I’m responding to the Nov. 9 letter “Minimum wage increases backfire” (Our Readers’ Views).
The argument “companies only have so much money to hand out” doesn’t make sense when you look at large corporations who pay their CEOs millions of dollars, generous dividends to shareholders, then pay an unlivable wage to their employees. Nor does it make sense when you look at the average small business. Economic viability for any business should include a living wage for all employees, otherwise a peasant class is created, similar to a Third World country with great income disparities.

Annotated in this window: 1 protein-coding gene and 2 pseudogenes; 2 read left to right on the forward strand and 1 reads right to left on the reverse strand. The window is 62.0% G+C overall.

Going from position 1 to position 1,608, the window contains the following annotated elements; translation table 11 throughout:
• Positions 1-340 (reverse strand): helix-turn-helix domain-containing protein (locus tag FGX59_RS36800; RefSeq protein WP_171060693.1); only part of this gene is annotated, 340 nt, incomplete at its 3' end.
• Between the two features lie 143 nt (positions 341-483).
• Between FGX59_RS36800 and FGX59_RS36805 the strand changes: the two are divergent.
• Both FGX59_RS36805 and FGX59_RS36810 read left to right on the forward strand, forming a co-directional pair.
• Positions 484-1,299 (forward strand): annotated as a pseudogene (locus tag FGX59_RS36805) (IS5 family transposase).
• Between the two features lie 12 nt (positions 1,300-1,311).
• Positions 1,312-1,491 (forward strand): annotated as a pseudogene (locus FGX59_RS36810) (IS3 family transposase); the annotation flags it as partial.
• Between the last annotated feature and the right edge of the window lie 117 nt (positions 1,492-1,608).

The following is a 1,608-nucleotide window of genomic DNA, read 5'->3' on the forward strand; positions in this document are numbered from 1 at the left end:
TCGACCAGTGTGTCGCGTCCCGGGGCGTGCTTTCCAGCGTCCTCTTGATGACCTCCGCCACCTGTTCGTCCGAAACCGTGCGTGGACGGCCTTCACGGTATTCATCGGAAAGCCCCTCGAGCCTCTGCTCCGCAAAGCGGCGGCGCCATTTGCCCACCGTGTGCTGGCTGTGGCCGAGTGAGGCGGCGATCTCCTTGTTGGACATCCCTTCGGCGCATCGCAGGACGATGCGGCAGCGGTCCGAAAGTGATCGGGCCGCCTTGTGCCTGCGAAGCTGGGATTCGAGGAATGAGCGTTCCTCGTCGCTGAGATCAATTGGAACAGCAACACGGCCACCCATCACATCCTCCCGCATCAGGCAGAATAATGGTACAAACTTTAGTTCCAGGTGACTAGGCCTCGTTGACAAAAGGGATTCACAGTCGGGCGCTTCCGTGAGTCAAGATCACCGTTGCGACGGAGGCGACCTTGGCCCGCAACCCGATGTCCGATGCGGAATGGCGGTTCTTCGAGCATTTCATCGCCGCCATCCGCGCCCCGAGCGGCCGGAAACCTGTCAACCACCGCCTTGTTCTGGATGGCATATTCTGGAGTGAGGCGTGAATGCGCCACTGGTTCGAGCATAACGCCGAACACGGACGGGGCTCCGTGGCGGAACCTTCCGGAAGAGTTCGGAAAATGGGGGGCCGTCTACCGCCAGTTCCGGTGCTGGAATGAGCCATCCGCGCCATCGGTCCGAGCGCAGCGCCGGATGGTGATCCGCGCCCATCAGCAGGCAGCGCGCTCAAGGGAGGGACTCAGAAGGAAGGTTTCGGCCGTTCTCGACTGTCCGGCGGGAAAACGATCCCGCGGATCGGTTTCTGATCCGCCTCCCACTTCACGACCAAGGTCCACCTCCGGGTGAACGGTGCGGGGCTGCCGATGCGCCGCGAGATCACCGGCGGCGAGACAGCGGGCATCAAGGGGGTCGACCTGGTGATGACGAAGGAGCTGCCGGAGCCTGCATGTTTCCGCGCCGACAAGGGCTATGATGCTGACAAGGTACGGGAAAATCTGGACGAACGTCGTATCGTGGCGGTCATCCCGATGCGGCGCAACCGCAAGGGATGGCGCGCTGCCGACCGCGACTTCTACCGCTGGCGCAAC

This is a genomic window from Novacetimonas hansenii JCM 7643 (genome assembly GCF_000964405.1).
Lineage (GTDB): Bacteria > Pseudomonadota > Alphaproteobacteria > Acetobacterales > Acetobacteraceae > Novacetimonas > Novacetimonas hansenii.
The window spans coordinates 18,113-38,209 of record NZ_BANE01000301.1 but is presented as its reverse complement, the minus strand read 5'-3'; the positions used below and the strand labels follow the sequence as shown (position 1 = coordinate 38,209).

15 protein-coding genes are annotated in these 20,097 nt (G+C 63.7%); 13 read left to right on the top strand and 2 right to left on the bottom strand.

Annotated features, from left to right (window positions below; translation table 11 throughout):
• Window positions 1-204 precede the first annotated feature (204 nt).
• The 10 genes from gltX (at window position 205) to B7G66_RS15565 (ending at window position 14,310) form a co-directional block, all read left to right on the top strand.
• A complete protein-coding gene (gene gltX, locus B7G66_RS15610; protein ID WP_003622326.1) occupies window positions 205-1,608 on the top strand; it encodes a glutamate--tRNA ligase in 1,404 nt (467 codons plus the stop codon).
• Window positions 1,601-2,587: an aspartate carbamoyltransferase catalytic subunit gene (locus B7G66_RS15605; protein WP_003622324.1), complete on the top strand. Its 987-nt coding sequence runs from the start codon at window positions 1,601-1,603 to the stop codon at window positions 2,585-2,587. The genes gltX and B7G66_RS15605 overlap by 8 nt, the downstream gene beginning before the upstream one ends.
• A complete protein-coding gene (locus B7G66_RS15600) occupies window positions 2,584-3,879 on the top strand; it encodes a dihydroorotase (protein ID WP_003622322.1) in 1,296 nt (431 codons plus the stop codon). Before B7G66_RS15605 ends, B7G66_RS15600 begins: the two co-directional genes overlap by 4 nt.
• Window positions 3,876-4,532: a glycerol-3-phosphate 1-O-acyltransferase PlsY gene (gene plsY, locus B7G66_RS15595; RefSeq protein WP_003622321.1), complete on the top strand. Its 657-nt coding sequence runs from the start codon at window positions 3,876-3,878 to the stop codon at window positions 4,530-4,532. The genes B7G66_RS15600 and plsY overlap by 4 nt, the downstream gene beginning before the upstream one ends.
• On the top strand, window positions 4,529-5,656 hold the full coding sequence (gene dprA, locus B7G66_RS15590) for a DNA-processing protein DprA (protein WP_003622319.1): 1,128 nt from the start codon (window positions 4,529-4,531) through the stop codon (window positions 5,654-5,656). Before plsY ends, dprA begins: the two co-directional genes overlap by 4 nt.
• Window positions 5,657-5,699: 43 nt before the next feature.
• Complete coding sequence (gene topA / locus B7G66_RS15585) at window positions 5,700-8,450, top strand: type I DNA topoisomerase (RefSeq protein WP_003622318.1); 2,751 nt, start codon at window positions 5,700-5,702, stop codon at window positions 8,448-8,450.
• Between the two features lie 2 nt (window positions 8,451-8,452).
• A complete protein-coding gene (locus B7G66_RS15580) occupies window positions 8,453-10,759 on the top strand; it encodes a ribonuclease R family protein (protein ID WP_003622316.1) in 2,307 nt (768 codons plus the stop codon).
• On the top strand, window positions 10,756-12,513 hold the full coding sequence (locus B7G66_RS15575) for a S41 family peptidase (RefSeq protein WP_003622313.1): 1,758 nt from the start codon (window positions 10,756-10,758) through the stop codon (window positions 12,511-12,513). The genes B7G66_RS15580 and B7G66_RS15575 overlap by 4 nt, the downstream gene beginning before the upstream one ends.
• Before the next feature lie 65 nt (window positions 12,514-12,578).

Of course, regional differences must be taken into account. A minimum livable wage in a large metropolitan area would be different than a minimum wage in a small rural town.
A minimum wage below survival levels creates a false economy, increasing our taxes due to the help the working poor need. Sadly, minimum-wage jobs are no longer the province of the young and uneducated. Have you gone into a fast-food establishment and noticed how many people at or near retirement age are working there?
For further reading see the book “Runaway Inequality” by Les Leopold, available at our local libraries.